foods and chemicals, is centuries old.
  • Genetic engineering is a new technique for
    biotechnology. Through genetic engineering,
    bacteria and fungi can produce a variety of
    proteins including vaccines and enzymes.
  • Recombinant DNA techniques have been used to
    produce a number of natural proteins, vaccines,
    and enzymes.
  • The very exciting and important outcome of
    recombinant DNA techniques is Gene Therapy
    inserting a missing gene or replacing a defective
    one in human cells by using a harmless virus to
    carry the missing or new gene into certain host
    cells.
  • Genetically modified bacteria are used to protect
    crops from insects, from freezing, and to improve
    the appearance, flavor, and shelf life of fruits
    and vegetables. (more Drought resistance and
    temperature tolerance)

39
Microbes and Human DiseaseNORMAL MICROBIOTA
  • We all live in a world filled with microbes, and
    we all have a variety of microorganisms on and in
    our bodies.
  • Microbes normally present in and on the human
    body are called normal microbiota, or flora.
  • Bacteria were once classified as plants giving
    rise to use of the term flora for microbes.
  • This term has been replaced by microbiota.
  • The normal microbiota not only harmless, but also
    benefit us.
  • Some protect us against disease by preventing the
    over-growth of harmful microbes.
  • Others produce useful substances such as vitamine
    K and B.
  • Unfortunately, under some circumstances normal
    microbiota can make us sick or infect people we
    contact.

40
Microbes and Human DiseaseINFECTIOUS DISEASES
  • An infectious disease is one in which pathogens
    invade a susceptible host, such as a human or
    animal.
  • The pathogen carries out at least part of its
    life cycle inside the host, and disease
    frequently results.
  • When a pathogen overcomes the hosts resistance,
    disease results.
  • Many mistakenly believed that infectious diseases
    were under control
  • Malaria would be eradicated by killing mosquitoes
    by DDT.
  • A vaccine would prevent diphtheria.
  • Improved sanitation measures would help prevent
    cholera transmission.
  • Recent outbreaks of such infectious diseases
    indicates that not only they are not
    disappearing, but seem to be reemerging and
    increasing.
  • In addition, a number of new diseases -Emerging
    infectious diseases (EID)-have cropped up in
    recent years

41
Microbes and Human DiseaseEMERGING INFECTIOUS
DISEASES
  • Emerging infectious diseases (EID) are diseases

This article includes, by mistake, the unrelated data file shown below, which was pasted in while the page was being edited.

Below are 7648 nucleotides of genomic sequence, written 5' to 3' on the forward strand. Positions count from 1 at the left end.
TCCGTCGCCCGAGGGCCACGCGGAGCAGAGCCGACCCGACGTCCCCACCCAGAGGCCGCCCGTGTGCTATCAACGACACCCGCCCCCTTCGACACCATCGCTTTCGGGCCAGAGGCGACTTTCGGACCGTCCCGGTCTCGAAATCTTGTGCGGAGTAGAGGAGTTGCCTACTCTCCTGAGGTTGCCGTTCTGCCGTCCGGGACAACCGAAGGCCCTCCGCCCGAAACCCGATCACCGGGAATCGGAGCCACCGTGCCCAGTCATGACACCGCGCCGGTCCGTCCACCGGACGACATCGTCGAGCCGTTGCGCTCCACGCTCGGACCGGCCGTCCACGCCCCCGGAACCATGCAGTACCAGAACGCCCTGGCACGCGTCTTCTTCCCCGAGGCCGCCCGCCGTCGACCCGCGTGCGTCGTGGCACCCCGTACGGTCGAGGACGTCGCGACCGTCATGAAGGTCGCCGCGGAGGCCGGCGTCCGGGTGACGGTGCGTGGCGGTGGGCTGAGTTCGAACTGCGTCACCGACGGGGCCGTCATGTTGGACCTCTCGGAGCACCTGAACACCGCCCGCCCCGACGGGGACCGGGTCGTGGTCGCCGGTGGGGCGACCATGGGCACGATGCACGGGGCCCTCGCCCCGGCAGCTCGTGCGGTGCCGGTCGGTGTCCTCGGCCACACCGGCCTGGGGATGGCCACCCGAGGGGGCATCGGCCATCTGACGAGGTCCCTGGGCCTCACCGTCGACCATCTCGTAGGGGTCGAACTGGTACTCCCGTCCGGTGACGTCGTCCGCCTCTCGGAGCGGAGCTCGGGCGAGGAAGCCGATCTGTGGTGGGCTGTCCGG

that are new or changing and are increasing or
    have the potential to increase in incidence in
    the near future.
  • Some factors that have contributed to the
    emergence of EIDs
  • Evolutionary changes in existing organisms.
  • The spread of known diseases to new geographic
    regions or populations by modern transportation.
  • Increased human exposure to new, unusual
    infectious agents.
  • West Nile encephalitis
  • Caused by West Nile virus
  • First diagnosed in the West Nile region of Uganda
    in 1937
  • Appeared in New York City in 1999
  • Bovine spongiform encephalopathy
  • Caused by prion
  • Also causes Creutzfeldt-Jakob disease (CJD)
  • New variant CJD in humans is related to cattle
    feed from infected sheep.

42
Emerging Infectious Diseases
  • Escherichia coli O57H7
  • Toxin-producing strain of E. coli
  • First seen in 1982
  • Leading cause of diarrhea worldwide
  • Ebola hemorrhagic fever
  • Caused by Ebola virus
  • Causes fever, hemorrhaging, and blood clotting
  • First identified near Ebola River, Congo
  • Outbreaks every few years.
  • Invasive group A Streptococcus
  • Rapidly growing bacteria that cause extensive
    tissue damage
  • Increased incidence since 1995
  • Avian influenza A (H5N1)
  • Caused by Influenza A virus (H5N1)
  • Primarily in waterfowl and poultry
  • Sustained human-to-human transmission has not
    occurred yet

43
Emerging Infectious Diseases
  • Severe acute respiratory syndrome (SARS)
  • SARS-associated Coronavirus
  • Occurred in 2002-2003
  • Person-to-person transmission
  • Cryptosporidiosis
  • Caused by Cryptosporidium protozoa
  • First reported in 1976
  • Causes 30 of diarrheal illness in developing
    countries
  • In the United States, transmitted via water
  • Acquired immunodeficiency syndrome (AIDS)
  • Caused by Human immunodeficiency virus (HIV)
  • First identified in 1981
  • Worldwide epidemic infecting 44 million people
    14,000 new infections daily
  • Sexually transmitted disease affecting males and
    females
  • In the United States, HIV/AIDS cases 30 are
    female and 75 are African American